A medical emergency, a call to 911 and a fireman's promise ignited Za'Niya's dream to be a firefighter
BY ROGER MOONEY
NORTH MIAMI – Zabrina James had trouble breathing because of the intense pain in her left knee caused by a botched surgery nearly five years earlier. She couldn’t walk, which meant she couldn’t drive herself to the hospital, so she instructed her daughter to call for help and coached her on what to say.
Za’Niya James dialed 911 and told the operator, “My name is Za’Niya James. I’m 5 years old, and my mom needs help. Please come! Hurry! Hurry!”
Minutes later, a fireman walked into their home, looked at Za’Niya and said, “I’m going to take care of your mom, I promise.”
“And that was when I decided I was going to become a firefighter,” Za’Niya said recently.
Now 17, Za’Niya is a senior at Allison Academy in North Miami Beach. She attends the private 6-12 school with the help of a Florida Tax Credit Scholarship (FTC), which is funded by corporate donations to Step Up For Students.
“I am so happy that I found the scholarship,” Zabrina said. “She got a much better education. I love it. I love it. This is our last year and it's served its purpose. It absolutely served every purpose. “
Za’Niya has received the FTC since she was in the first grade and has attended several private schools near her North Miami home. Feeling that Za’Niya’s previous school was not meeting her academic needs, Zabrina enrolled her daughter at Allison Academy for the 2022-2023 school year.
Since she is admittedly quiet by nature, Za’Niya said it took her a few weeks to warm up to her new surroundings. Once she did, she knew she had found a home.
“Everybody just felt like family, like friends,” she said. “All my friends, they turned into family to me.”
As that developed, the teachers and administrators at Allison Academy began to see the traits that led Carolyn Longstreet, the school’s technology assistant, to nominate Za’Niya for the Outstanding Student Character Award at last year’s Rising Stars Awards event, sponsored by Step Up For Students.
Za’Niya has the ability to connect with all her schoolmates and makes it a point to greet new students. She assists the middle schoolers in physical education classes. A straight-A student, Za’Niya tutors students in any grade. She is quick to volunteer to help clean around the school grounds.
“She’s a very well-rounded student,” Longstreet said. “I would say ‘stoic’ is the proper word to describe Za’Niya. She’s stoic. She’s somebody who is there and present, and you can feel her presence.”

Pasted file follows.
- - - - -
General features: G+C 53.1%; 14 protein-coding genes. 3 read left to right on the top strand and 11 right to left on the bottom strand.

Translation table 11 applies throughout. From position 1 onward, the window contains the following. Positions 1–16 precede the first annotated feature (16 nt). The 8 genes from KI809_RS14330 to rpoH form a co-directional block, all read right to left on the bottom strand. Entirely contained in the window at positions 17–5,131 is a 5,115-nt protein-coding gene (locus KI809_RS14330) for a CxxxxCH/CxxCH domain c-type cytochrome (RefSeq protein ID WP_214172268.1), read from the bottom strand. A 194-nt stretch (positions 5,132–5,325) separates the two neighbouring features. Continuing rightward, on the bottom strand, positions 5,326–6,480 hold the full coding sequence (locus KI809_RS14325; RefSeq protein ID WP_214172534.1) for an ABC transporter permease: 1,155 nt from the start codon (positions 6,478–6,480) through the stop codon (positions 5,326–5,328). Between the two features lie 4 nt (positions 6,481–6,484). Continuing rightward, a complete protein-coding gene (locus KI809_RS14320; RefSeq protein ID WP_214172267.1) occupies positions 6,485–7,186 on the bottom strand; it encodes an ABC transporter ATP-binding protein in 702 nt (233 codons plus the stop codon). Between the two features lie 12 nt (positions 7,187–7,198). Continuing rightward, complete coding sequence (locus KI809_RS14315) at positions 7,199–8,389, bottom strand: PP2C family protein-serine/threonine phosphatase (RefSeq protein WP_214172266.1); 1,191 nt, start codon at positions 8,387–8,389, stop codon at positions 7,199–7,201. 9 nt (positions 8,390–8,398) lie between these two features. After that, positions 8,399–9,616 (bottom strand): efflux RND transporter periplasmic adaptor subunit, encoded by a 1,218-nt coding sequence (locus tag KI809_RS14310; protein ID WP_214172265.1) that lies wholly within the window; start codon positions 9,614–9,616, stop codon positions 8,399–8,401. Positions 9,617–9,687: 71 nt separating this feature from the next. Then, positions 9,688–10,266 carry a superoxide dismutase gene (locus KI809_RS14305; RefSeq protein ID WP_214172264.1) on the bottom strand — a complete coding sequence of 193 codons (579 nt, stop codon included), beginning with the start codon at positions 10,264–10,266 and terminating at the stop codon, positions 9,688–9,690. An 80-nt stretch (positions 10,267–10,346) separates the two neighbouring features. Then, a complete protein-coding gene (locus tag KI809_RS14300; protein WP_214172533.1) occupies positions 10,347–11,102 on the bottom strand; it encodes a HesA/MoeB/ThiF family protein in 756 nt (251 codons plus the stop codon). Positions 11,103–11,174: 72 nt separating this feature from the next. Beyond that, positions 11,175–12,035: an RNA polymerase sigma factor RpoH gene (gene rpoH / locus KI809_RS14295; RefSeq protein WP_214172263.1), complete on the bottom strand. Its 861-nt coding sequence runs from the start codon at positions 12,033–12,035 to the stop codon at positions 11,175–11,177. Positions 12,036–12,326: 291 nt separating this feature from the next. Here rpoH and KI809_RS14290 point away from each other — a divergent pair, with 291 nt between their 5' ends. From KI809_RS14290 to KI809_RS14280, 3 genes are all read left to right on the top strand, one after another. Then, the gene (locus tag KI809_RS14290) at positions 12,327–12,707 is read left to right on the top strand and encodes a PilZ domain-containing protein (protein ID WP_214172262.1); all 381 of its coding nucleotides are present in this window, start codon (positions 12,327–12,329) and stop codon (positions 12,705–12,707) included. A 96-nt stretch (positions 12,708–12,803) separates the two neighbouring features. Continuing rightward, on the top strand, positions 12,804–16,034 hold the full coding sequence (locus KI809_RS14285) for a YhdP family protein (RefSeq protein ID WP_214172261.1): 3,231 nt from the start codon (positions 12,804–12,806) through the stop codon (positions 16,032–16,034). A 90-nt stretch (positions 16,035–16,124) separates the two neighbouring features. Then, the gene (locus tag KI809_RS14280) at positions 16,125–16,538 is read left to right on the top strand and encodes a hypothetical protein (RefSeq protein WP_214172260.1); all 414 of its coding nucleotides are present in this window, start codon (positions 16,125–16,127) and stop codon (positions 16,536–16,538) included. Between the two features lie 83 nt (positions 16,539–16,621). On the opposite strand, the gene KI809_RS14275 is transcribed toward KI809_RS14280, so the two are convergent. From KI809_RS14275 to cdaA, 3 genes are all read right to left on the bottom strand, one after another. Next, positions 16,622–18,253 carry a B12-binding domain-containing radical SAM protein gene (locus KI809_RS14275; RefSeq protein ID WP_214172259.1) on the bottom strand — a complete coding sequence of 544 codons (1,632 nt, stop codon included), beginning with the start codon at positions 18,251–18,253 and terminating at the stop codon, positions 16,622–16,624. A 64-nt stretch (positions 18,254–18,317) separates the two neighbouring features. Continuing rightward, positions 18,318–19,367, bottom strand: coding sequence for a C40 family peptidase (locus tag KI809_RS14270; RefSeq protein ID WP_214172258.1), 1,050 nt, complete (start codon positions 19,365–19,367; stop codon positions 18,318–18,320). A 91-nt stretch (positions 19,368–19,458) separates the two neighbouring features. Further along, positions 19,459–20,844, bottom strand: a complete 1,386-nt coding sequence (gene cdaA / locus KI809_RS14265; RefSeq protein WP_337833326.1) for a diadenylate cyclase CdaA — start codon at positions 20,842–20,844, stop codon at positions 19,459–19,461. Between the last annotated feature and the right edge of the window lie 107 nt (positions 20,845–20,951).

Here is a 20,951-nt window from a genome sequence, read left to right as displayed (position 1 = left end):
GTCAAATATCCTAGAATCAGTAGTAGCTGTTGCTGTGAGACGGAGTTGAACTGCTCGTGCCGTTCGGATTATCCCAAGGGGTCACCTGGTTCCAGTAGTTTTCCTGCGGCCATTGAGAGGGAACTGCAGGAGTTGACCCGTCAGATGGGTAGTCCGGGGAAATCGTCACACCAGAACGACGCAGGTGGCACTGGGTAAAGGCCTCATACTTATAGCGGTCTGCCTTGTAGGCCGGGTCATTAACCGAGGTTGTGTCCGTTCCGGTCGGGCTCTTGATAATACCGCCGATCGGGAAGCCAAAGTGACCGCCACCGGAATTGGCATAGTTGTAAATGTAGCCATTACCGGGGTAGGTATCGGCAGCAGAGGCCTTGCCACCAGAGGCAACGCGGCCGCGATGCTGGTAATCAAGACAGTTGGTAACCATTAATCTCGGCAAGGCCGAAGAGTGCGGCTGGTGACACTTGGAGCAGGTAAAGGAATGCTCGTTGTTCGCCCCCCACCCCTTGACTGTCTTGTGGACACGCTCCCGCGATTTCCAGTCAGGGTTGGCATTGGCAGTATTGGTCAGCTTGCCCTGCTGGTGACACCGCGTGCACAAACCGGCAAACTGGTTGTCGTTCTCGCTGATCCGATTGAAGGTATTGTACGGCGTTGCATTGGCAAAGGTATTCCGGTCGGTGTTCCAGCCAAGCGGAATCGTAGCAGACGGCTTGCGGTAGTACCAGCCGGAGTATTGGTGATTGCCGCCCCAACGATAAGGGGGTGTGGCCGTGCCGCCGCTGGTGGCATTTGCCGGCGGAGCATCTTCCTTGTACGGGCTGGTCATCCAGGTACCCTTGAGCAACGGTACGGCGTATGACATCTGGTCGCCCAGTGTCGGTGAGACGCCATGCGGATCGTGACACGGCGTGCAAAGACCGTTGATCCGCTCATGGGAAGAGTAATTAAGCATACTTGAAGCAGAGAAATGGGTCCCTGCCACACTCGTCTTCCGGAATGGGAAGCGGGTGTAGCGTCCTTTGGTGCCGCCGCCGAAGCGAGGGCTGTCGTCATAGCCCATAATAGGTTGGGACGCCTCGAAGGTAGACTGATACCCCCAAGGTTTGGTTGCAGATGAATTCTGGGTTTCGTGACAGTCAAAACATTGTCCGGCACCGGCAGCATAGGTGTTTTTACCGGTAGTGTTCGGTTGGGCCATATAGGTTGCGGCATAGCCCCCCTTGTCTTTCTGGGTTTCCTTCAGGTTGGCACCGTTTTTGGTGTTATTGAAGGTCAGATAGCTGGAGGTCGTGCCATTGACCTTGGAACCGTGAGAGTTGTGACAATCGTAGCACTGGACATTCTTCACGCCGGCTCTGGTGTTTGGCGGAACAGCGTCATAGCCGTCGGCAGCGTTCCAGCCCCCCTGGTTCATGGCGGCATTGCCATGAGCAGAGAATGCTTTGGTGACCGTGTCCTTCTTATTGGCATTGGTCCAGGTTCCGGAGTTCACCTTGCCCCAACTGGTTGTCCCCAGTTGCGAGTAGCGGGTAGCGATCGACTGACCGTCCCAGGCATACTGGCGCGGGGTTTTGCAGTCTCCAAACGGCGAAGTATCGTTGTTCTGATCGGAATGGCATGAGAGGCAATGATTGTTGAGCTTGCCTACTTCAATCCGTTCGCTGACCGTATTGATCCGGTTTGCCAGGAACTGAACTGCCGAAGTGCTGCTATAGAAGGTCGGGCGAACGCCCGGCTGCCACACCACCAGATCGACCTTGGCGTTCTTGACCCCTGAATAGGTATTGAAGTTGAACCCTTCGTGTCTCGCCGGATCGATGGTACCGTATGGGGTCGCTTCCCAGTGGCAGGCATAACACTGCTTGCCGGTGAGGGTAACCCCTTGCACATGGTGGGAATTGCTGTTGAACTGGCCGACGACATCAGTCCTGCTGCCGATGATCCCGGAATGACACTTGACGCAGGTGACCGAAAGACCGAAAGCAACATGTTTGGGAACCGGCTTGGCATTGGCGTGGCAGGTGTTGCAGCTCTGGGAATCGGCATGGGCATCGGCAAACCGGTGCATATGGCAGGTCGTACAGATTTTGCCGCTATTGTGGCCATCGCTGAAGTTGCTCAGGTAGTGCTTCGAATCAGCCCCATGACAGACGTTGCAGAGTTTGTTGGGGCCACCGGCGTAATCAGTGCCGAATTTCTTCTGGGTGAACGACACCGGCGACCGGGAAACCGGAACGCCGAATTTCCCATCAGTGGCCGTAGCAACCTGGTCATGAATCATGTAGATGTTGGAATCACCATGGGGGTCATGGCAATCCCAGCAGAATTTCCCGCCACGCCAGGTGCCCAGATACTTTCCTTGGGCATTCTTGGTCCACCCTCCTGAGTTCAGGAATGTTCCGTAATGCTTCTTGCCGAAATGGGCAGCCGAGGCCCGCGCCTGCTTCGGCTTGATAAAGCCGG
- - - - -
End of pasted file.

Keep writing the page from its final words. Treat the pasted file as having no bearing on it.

Principal Shaidy Fernandez added: “She has this energy about her. People tend to gravitate to her. And I think that’s because she’s very humble. Then she has this smile when she flashes it, it tells you, ‘I got your back. It's going to be OK.’ ”
Zabrina described her daughter as a “very respectable young lady.”
Za’Niya, who was seated on a couch inside Fernandez’s office, listened as her character was praised by her mom, Longstreet, and Fernandez. Asked for her reaction, she just offered a shy smile.
Za’Niya was raised in a home where compassion was required. She was only three months old and buckled into a car seat when the vehicle Zabrina was driving was rear-ended on the Florida Turnpike by a pickup truck that was traveling 100 mph. Her car careened through a set of traffic barrels, through palm trees, and finally stopped in a retention pond. Zabrina’s left knee was fractured in two places. Za’Niya was unharmed.
“She’s my miracle baby,” Zabrina said.
Zabrina said surgery to repair the knee did not work, and years spent trying to take pressure off the joint while walking has damaged her right knee, leaving her disabled and, on days when the pain is too intense, unable to walk.
Za’Niya’s dad, Winston, passed away from a heart attack in 2020, leaving Zabrina a widow caring for her only daughter. Winston and Zabrina had been married for 20 years. Winston cooked and cleaned the house, drove Za’Niya to and from school, and helped her with her homework.
“He was my legs, my arms, everything,” Zabrina said. “When I didn’t feel my best, he filled my role.”
Tears rolled down Zabrina’s cheeks as she talked of the sacrifices Za’Niya makes to help care for her mother, spending days at home rather than joining her friends at the local mall.
“I tell her all the time, ‘Thank you,’ ” Zabrina said, “and she always says, ‘Thank you for what?’ ”
Za’Niya knows Zabrina’s medication schedule and how to administer it if her mom needs help. She knows how to contact neighbors if her mom needs assistance. And, because she was prepped ahead of time, she knew exactly what to do that afternoon 12 years ago when her mom told her to call 911.
And because of that call and the confidence the fireman showed when he came through the door, Za’Niya wants to help others in the same capacity. She’s looking into the steps needed to become a certified firefighter and EMT.
“That’s what she wants to be and I’m going to stand by her until the end,” Zabrina said.
A talented musician who can play the clarinet and bass drum and is learning the guitar, Za’Niya has toyed with the idea of studying music in college. Yet, she admitted any chance of that was likely dashed the day firefighters visited her middle school. She was awed by the powerful fire truck parked outside. And when a fireman placed a helmet on her head, well, game over.
“I felt I was the biggest and best person in the world,” Za’Niya said. “No one is going to stop me.”
Roger Mooney, manager, communications, can be reached at firstname.lastname@example.org.